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Injuries to American record holder and 2011 USA Outdoor champion Molly Huddle, 27, (plantar fasciitis) and Daegu finalist Lauren Fleshman, 30, (IT band, stress reaction) complicate this event. We can’t be certain Fleshman will be ready for the Trials. If Julia Lucas and Julie Culley can hold together the form they both showed at Stanford’s Payton Jordan Cardinal Invitational in April, we like their chances.
1 Molly Huddle
2 Julie Culley
3 Julia Lucas
Bernard Lagat, 37, was a bronze medalist in the 2000 Olympics and won silver in 2004 (both in the 1500) while representing his native Kenya (he has run for the U.S. as a naturalized citizen since 2005). A master tactician, he’s a four-time U.S. outdoor champion, took silver in Daegu, and had a brilliant 2012 indoor campaign. Lopez Lomong, 27, stunned with an audacious 13:11 in April.
1 Bernard Lagat
2 Lopez Lomong
3 Chris Derrick
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Olympic Marathon Trials champion Shalane Flanagan, 30, will run in Eugene but only plans to compete in the 26.2 in London. Her training mate, Lisa Uhl, 24, could outkick her at Hayward. In 2010, Uhl won the NCAA Outdoor 10,000 and 5000, and took second in the 10,000 at nationals. With Flanagan’s slot open, Jen Rhines, 37, could squeeze in behind Amy Hastings to make her fourth Olympic team.
1 Shalane Flanagan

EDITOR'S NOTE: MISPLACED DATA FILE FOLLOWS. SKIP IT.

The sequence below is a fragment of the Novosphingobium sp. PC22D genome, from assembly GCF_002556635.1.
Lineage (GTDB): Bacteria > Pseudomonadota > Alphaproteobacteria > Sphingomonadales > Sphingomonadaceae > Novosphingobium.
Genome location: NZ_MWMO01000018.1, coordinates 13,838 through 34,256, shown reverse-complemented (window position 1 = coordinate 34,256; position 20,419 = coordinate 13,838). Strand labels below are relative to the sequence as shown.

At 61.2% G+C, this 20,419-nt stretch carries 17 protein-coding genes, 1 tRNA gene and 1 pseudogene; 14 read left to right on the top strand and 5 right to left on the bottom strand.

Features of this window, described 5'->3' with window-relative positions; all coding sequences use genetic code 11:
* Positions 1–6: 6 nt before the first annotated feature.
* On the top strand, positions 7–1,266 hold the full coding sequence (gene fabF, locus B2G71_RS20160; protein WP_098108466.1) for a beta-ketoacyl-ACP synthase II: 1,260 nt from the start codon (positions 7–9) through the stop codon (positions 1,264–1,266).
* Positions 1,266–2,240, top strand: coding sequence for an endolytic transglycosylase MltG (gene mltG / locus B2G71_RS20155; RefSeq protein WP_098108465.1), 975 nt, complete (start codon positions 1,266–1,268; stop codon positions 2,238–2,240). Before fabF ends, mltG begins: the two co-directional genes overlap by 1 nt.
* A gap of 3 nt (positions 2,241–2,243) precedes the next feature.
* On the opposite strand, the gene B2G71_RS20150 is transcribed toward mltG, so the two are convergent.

2 Lisa Uhl
3 Amy Hastings
The top U.S. 10,000-meter runner since 2009, Galen Rupp, 26, broke the American outdoor record in 2011. Rupp benefits from the coaching expertise of Alberto Salazar and the world-class example of training partner and U.K. elite Mo Farah. Behind Rupp, it’s a scramble, but Dathan Ritzenhein, who just missed qualifying for the Olympic Marathon, seems determined and ready to atone here.
1 Galen Rupp
2 Dathan Ritzenhein
3 Matt Tegenkamp
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The winner of the Olympic heptathlon is dubbed the “World’s Greatest Athlete” of her gender—but for her silver in Beijing, Hyleas Fountain, 31, barely attracted a ripple of notice. A neck injury slowed her in 2011, but when healthy she’s easily America’s best. Sharon Day, 27, claimed the 2011 USA Outdoor title in her absence, but youngster Ryann Krais could edge her out.
1 Hyleas Fountain
2 Ryann Krais
3 Sharon Day
The Trials title is up for grabs between three Americans who should all contend for gold in London. Reigning Olympic champion and 2004 silver medalist Bryan Clay, 32, is one of the best ever, but the wear and tear of persistent injuries may finally catch up to him. Expect two-time world outdoor champ Trey Hardee, 28, and the precocious Ashton Eaton, 24, to battle for the top spot.
1 Ashton Eaton
2 Trey Hardee
3 Bryan Clay